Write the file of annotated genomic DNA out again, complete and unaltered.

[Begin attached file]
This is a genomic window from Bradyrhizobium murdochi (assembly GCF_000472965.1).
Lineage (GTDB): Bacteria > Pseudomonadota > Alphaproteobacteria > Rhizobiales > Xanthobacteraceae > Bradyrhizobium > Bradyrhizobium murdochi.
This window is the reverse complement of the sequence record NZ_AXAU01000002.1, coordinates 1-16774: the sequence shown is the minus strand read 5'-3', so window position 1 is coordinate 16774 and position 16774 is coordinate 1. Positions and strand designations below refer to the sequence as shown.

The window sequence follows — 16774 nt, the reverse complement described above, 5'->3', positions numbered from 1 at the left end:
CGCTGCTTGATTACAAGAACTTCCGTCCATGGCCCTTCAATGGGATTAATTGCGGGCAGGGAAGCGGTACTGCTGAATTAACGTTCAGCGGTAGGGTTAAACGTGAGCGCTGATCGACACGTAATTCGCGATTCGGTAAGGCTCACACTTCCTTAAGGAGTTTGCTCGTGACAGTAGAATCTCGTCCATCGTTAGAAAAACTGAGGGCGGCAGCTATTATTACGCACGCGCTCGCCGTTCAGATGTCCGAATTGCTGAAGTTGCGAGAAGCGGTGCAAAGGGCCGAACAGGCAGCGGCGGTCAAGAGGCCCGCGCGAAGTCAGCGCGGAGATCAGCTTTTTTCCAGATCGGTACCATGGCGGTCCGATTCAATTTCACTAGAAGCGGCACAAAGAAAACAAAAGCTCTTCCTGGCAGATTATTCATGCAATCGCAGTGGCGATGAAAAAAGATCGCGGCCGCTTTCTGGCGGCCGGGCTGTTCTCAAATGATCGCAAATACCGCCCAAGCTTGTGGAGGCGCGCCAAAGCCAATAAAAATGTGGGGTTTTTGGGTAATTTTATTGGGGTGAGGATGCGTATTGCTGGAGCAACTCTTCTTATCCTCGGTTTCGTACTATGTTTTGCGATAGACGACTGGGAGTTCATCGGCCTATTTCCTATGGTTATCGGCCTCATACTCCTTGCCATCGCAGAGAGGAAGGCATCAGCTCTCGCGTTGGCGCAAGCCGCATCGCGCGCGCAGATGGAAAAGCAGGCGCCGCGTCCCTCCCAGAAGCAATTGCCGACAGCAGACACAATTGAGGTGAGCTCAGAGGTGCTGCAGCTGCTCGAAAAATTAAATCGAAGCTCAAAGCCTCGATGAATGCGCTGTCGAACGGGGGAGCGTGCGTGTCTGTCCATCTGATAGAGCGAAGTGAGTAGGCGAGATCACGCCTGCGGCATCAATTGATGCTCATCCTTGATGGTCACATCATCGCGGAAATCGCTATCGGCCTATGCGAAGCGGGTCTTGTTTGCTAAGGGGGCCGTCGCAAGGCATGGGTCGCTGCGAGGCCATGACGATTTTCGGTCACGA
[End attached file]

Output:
This is a genomic window from Bradyrhizobium murdochi (assembly GCF_000472965.1).
Lineage (GTDB): Bacteria > Pseudomonadota > Alphaproteobacteria > Rhizobiales > Xanthobacteraceae > Bradyrhizobium > Bradyrhizobium murdochi.
This window is the reverse complement of the sequence record NZ_AXAU01000002.1, coordinates 1-16774: the sequence shown is the minus strand read 5'-3', so window position 1 is coordinate 16774 and position 16774 is coordinate 1. Positions and strand designations below refer to the sequence as shown.

The window sequence follows — 16774 nt, the reverse complement described above, 5'->3', positions numbered from 1 at the left end:
CGCTGCTTGATTACAAGAACTTCCGTCCATGGCCCTTCAATGGGATTAATTGCGGGCAGGGAAGCGGTACTGCTGAATTAACGTTCAGCGGTAGGGTTAAACGTGAGCGCTGATCGACACGTAATTCGCGATTCGGTAAGGCTCACACTTCCTTAAGGAGTTTGCTCGTGACAGTAGAATCTCGTCCATCGTTAGAAAAACTGAGGGCGGCAGCTATTATTACGCACGCGCTCGCCGTTCAGATGTCCGAATTGCTGAAGTTGCGAGAAGCGGTGCAAAGGGCCGAACAGGCAGCGGCGGTCAAGAGGCCCGCGCGAAGTCAGCGCGGAGATCAGCTTTTTTCCAGATCGGTACCATGGCGGTCCGATTCAATTTCACTAGAAGCGGCACAAAGAAAACAAAAGCTCTTCCTGGCAGATTATTCATGCAATCGCAGTGGCGATGAAAAAAGATCGCGGCCGCTTTCTGGCGGCCGGGCTGTTCTCAAATGATCGCAAATACCGCCCAAGCTTGTGGAGGCGCGCCAAAGCCAATAAAAATGTGGGGTTTTTGGGTAATTTTATTGGGGTGAGGATGCGTATTGCTGGAGCAACTCTTCTTATCCTCGGTTTCGTACTATGTTTTGCGATAGACGACTGGGAGTTCATCGGCCTATTTCCTATGGTTATCGGCCTCATACTCCTTGCCATCGCAGAGAGGAAGGCATCAGCTCTCGCGTTGGCGCAAGCCGCATCGCGCGCGCAGATGGAAAAGCAGGCGCCGCGTCCCTCCCAGAAGCAATTGCCGACAGCAGACACAATTGAGGTGAGCTCAGAGGTGCTGCAGCTGCTCGAAAAATTAAATCGAAGCTCAAAGCCTCGATGAATGCGCTGTCGAACGGGGGAGCGTGCGTGTCTGTCCATCTGATAGAGCGAAGTGAGTAGGCGAGATCACGCCTGCGGCATCAATTGATGCTCATCCTTGATGGTCACATCATCGCGGAAATCGCTATCGGCCTATGCGAAGCGGGTCTTGTTTGCTAAGGGGGCCGTCGCAAGGCATGGGTCGCTGCGAGGCCATGACGATTTTCGGTCACGA